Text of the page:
Killer Of Morgan Freeman's Step-Granddaughter Convicted Of Manslaughter

Lamar Davenport's defense argued he was so high on PCP he couldn't form the criminal intent for murder.

The man who killed Morgan Freeman’s step-granddaughter was convicted of first-degree manslaughter Monday, but acquitted of second-degree murder.

Lamar Davenport had been tried before a judge in New York State Supreme Court for the August 2015 killing of E’Dena Hines. The judge announced the verdict in a terse statement, and Davenport now faces up to 25 years in prison. He showed no reaction to the verdict and was quietly led out of the courtroom.

There was no dispute that Davenport stabbed his girlfriend to death while they were high on PCP. But the case centered on whether he meant to murder her.

Davenport's defense argued that the couple regularly used PCP, and that Davenport was so high on the hallucinogen that he couldn't form the criminal intent necessary for a murder conviction.

“His mind had detached from reality,” Annie Costanzo, one of Davenport’s attorneys said during closing arguments in the case last Wednesday. She said Davenport stabbed Hines 25 times because he thought it would release a demon trapped inside her.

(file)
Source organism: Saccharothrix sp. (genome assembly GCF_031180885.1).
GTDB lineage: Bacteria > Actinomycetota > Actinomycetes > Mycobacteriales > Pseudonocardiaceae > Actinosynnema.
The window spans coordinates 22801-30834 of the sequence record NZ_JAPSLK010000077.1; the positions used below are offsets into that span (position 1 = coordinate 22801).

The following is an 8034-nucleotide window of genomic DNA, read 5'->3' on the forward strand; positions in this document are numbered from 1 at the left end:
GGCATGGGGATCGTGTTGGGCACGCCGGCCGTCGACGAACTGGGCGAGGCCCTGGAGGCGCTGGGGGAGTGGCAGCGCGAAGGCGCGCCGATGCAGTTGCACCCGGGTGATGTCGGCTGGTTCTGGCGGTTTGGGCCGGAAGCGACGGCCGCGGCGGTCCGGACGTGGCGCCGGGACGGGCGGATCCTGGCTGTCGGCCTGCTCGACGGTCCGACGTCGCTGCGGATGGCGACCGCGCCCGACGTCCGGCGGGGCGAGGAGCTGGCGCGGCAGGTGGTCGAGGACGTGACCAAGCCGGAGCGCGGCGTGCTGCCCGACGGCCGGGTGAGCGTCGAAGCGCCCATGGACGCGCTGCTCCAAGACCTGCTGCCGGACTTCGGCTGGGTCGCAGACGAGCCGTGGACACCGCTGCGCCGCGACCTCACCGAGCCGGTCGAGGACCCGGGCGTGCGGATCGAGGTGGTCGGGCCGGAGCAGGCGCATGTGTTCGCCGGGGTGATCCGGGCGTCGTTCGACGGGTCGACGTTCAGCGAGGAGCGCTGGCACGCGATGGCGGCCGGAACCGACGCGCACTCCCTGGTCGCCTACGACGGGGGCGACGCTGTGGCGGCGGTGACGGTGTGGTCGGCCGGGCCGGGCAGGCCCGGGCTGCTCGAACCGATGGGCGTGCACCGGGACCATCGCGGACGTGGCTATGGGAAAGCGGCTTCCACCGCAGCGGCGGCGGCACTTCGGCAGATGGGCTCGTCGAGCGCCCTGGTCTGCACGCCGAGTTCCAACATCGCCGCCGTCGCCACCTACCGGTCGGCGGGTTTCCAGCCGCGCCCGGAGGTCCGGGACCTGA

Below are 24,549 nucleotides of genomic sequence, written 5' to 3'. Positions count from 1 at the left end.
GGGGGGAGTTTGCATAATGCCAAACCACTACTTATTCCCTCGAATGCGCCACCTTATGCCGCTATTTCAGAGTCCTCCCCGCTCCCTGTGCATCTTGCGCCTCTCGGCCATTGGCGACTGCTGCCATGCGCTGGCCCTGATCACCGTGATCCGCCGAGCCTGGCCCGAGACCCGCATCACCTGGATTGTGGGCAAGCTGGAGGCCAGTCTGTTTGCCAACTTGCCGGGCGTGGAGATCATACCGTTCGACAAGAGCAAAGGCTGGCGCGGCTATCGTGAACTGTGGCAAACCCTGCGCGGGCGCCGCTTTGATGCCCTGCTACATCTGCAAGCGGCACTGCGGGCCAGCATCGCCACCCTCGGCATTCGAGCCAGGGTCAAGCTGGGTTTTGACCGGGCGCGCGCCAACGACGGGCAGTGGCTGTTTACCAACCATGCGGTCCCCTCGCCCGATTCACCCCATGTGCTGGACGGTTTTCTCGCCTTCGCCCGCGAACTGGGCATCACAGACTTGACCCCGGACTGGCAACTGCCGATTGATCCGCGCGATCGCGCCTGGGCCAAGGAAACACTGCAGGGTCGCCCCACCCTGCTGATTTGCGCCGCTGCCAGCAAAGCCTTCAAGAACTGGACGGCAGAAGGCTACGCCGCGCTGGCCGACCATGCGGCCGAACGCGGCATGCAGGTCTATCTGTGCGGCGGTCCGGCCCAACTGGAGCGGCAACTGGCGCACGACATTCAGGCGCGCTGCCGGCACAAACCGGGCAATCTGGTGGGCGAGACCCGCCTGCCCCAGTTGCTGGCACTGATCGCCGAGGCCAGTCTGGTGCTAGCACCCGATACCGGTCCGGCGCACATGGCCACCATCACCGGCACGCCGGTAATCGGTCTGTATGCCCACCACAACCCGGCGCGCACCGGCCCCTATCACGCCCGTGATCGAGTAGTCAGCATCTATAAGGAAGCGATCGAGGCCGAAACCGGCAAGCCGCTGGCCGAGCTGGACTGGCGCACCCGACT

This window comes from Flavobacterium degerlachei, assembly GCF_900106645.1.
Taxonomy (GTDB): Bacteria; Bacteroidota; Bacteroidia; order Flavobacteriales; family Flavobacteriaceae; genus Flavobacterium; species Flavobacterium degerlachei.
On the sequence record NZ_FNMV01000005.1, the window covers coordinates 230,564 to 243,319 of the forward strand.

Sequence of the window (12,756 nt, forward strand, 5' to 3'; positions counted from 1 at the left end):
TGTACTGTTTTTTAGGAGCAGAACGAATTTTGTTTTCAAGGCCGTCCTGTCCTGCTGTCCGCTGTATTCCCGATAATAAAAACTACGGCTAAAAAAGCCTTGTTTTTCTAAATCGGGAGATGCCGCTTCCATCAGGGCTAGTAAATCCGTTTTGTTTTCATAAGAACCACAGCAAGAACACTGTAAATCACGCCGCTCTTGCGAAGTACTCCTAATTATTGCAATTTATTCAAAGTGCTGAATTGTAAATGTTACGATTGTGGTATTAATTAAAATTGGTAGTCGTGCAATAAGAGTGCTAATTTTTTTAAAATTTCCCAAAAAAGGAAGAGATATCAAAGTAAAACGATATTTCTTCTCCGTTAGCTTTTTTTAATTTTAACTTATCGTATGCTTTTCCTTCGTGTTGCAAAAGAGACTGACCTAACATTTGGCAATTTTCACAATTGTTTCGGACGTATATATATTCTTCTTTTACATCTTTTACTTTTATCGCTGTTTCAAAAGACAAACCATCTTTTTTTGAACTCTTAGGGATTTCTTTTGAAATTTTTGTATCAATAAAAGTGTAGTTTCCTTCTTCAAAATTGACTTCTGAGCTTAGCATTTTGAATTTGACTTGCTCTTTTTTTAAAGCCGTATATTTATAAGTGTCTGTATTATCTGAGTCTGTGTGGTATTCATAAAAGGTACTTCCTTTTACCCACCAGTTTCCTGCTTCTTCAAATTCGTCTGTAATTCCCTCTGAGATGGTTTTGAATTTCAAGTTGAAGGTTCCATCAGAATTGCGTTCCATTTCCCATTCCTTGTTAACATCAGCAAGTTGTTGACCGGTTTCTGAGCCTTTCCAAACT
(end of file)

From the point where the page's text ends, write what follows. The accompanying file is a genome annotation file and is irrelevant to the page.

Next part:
Evidence in the trial, including a video the couple made while high on the drug, established that PCP use was a regular part of the couples’ life.

Prosecutor Christopher Prevost had argued that “drug abuse is no excuse for murder,” and that Davenport should be held “accountable for his acts.”

Hines was the step-granddaughter of Freeman, the Oscar-winning actor. Hines’ mother, Deena Addair, was in the courtroom when the verdict was announced. When asked afterward for a comment by Oxygen.com, she shook her head and said nothing.

Relatives of Davenport were also in the courtroom for the verdict. They, too, declined to comment.

Hines’ grandmother was once married to Freeman, who won a best supporting actor Oscar in 2005 for his role in “Million Dollar Baby.” Hines had a role in one of his movies, “5 Flights Up,” which was released in 2015.

“The world will never know her artistry and talent, and how much she had to offer,” Freeman said in a statement after Hines' death.

Davenport's sentencing is set for May 29.

[Photos: JB Nicholas]

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